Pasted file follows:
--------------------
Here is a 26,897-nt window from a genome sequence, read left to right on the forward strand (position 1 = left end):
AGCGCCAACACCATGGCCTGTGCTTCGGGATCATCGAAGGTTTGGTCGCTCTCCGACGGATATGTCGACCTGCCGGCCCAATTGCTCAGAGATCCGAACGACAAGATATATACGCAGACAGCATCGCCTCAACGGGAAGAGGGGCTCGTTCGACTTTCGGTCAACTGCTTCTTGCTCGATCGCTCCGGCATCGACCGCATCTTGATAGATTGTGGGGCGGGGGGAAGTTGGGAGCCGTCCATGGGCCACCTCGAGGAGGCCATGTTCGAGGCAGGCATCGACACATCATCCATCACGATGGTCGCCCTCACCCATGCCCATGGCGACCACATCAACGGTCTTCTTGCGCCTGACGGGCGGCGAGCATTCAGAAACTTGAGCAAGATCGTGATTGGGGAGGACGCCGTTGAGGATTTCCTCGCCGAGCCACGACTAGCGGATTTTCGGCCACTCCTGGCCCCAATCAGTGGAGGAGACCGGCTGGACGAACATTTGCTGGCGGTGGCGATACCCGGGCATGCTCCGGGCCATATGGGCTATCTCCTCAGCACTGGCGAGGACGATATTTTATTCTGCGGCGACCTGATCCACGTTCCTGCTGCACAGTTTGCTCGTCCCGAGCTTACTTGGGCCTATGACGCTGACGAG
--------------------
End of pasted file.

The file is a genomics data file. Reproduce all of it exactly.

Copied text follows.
Here is a 26,897-nt window from a genome sequence, read left to right on the forward strand (position 1 = left end):
AGCGCCAACACCATGGCCTGTGCTTCGGGATCATCGAAGGTTTGGTCGCTCTCCGACGGATATGTCGACCTGCCGGCCCAATTGCTCAGAGATCCGAACGACAAGATATATACGCAGACAGCATCGCCTCAACGGGAAGAGGGGCTCGTTCGACTTTCGGTCAACTGCTTCTTGCTCGATCGCTCCGGCATCGACCGCATCTTGATAGATTGTGGGGCGGGGGGAAGTTGGGAGCCGTCCATGGGCCACCTCGAGGAGGCCATGTTCGAGGCAGGCATCGACACATCATCCATCACGATGGTCGCCCTCACCCATGCCCATGGCGACCACATCAACGGTCTTCTTGCGCCTGACGGGCGGCGAGCATTCAGAAACTTGAGCAAGATCGTGATTGGGGAGGACGCCGTTGAGGATTTCCTCGCCGAGCCACGACTAGCGGATTTTCGGCCACTCCTGGCCCCAATCAGTGGAGGAGACCGGCTGGACGAACATTTGCTGGCGGTGGCGATACCCGGGCATGCTCCGGGCCATATGGGCTATCTCCTCAGCACTGGCGAGGACGATATTTTATTCTGCGGCGACCTGATCCACGTTCCTGCTGCACAGTTTGCTCGTCCCGAGCTTACTTGGGCCTATGACGCTGACGAG